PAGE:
A release is a version of your code that is deployed to an environment. When you give Sentry information about your releases, you unlock a number of new features:

  • Determine the issues and regressions introduced in a new release
  • Predict which commit caused an issue and who is likely responsible
  • Resolve issues by including the issue number in your commit message
  • Receive email notifications when your code gets deployed

Additionally, releases are used for applying sourcemaps to minified JavaScript to view original untransformed source code.

Configuring Releases

Configuring releases fully is a 3-step process:

  1. Tag Your Errors
  2. Link a Repository and Associate Commits
  3. Tell Sentry When You Deploy a Release

Tag Your Errors

Include a release ID (a.k.a version) where you configure your client SDK. This is commonly a git SHA or a custom version number (check language-specific docs for exact syntax):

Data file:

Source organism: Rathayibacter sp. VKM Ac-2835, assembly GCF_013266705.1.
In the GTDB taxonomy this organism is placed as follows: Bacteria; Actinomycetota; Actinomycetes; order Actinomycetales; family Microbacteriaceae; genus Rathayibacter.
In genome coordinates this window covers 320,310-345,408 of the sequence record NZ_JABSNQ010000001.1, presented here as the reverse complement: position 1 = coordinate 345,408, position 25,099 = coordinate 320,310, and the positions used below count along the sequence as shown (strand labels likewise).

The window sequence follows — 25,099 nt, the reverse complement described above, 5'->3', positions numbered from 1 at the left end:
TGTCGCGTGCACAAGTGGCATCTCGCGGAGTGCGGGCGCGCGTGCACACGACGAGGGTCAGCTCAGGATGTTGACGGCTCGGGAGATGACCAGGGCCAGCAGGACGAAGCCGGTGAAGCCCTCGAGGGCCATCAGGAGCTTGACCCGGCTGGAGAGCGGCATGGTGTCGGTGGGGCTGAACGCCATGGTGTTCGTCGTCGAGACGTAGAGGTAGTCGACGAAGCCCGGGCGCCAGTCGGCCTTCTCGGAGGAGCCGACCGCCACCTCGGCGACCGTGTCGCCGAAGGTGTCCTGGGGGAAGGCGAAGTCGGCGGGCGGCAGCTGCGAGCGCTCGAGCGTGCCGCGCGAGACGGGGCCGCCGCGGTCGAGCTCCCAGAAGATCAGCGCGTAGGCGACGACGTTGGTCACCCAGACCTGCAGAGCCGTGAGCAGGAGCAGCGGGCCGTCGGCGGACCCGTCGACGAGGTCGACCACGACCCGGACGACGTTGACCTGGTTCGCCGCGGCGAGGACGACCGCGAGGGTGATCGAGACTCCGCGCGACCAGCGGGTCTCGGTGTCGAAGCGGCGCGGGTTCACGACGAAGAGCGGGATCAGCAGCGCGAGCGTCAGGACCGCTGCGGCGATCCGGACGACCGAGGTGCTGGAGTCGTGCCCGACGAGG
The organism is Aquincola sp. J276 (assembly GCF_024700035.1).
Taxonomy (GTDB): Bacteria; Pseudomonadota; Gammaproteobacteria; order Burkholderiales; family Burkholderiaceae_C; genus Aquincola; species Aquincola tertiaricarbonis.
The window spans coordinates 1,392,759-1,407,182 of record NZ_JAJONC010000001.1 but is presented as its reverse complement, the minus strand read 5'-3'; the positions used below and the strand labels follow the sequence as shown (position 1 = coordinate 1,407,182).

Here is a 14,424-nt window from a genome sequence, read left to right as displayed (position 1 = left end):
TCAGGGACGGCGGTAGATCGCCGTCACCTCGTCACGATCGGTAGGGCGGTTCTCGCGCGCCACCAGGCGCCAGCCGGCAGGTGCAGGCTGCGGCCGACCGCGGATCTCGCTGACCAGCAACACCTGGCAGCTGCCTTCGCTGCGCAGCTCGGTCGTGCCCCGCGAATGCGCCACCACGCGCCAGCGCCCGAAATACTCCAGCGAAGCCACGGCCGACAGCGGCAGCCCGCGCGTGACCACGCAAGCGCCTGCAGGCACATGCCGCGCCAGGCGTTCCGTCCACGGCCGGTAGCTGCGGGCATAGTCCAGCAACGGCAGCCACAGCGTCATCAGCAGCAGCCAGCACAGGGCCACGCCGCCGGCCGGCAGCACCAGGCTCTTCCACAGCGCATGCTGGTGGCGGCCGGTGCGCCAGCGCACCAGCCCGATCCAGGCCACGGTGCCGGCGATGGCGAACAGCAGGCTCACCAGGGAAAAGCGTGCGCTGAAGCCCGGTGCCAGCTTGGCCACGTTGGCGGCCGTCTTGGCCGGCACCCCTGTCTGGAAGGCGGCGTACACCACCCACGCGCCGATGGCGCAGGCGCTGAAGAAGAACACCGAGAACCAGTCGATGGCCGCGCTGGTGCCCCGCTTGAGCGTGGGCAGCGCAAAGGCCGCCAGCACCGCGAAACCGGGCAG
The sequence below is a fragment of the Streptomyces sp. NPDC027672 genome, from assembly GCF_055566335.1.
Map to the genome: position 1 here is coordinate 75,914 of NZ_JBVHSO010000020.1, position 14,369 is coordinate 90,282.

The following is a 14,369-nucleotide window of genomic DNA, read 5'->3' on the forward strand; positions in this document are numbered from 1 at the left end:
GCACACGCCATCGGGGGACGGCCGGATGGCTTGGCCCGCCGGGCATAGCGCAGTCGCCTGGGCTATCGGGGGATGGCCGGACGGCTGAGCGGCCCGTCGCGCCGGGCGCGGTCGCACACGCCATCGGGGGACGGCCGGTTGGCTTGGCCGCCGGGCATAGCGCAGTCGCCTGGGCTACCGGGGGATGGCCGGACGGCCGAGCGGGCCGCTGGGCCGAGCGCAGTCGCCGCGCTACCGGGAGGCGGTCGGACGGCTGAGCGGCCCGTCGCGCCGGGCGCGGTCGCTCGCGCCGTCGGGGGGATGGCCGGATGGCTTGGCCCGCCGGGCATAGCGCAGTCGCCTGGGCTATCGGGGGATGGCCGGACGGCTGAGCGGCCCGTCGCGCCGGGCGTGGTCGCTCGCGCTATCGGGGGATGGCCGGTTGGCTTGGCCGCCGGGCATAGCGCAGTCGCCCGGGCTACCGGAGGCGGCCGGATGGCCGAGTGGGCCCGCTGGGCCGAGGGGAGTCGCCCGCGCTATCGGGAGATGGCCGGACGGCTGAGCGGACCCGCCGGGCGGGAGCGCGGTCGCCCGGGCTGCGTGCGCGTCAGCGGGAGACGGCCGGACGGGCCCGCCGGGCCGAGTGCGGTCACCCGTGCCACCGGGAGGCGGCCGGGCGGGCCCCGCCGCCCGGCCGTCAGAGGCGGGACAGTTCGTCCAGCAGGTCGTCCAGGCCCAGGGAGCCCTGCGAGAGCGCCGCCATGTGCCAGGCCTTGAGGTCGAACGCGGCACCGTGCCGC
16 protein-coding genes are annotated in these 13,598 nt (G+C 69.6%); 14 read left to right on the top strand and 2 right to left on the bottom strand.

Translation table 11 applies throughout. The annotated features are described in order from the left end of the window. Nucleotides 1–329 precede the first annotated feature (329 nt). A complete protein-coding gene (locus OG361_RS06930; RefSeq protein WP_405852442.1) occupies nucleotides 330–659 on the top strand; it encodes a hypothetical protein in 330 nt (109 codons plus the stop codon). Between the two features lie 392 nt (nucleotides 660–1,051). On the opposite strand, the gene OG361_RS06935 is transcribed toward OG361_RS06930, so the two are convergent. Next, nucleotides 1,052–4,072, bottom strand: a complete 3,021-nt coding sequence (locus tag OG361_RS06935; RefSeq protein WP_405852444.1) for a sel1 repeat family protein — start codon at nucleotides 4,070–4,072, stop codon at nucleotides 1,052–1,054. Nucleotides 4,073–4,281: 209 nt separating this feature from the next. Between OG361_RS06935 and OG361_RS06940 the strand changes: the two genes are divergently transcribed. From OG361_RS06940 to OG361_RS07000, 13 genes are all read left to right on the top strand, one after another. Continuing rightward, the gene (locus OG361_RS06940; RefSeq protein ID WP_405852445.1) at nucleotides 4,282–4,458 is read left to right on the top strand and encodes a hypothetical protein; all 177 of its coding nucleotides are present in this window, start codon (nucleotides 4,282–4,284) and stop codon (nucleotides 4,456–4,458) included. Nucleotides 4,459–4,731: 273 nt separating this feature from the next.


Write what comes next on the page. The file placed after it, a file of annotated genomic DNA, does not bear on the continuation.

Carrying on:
release: "6d5a6a446805a06154e25e2fa203d67b9e762f5d"

How you make the version available to your code is up to you. For example, you could use an environment variable that is set during the build process.

This annotates each error with the release. We recommend that you tell Sentry about a new release prior to deploying it as this will unlock a few more features (explained in Step 2) . But if you don’t, Sentry will automatically create a release entity in the system the first time it sees an error with that release ID.

After this, you should see information about the release, such as new issues and regressions introduced in the release.


Tell Sentry When You Deploy a Release

Tell Sentry when you deploy a release and we’ll automatically send an email to Sentry users who have committed to the release that is being deployed.


You must have environment context set in your SDK in order to use this feature. To let Sentry know you’ve deployed, just send an additional request after creating a release:

sentry-cli releases deploys VERSION new -e ENVIRONMENT

You can also use our API to create a deploy.

Release Artifacts

Javascript and iOS projects can utilize release artifacts to unminify or symbolicate error stack traces. To learn more, please check out our iOS and JavaScript docs.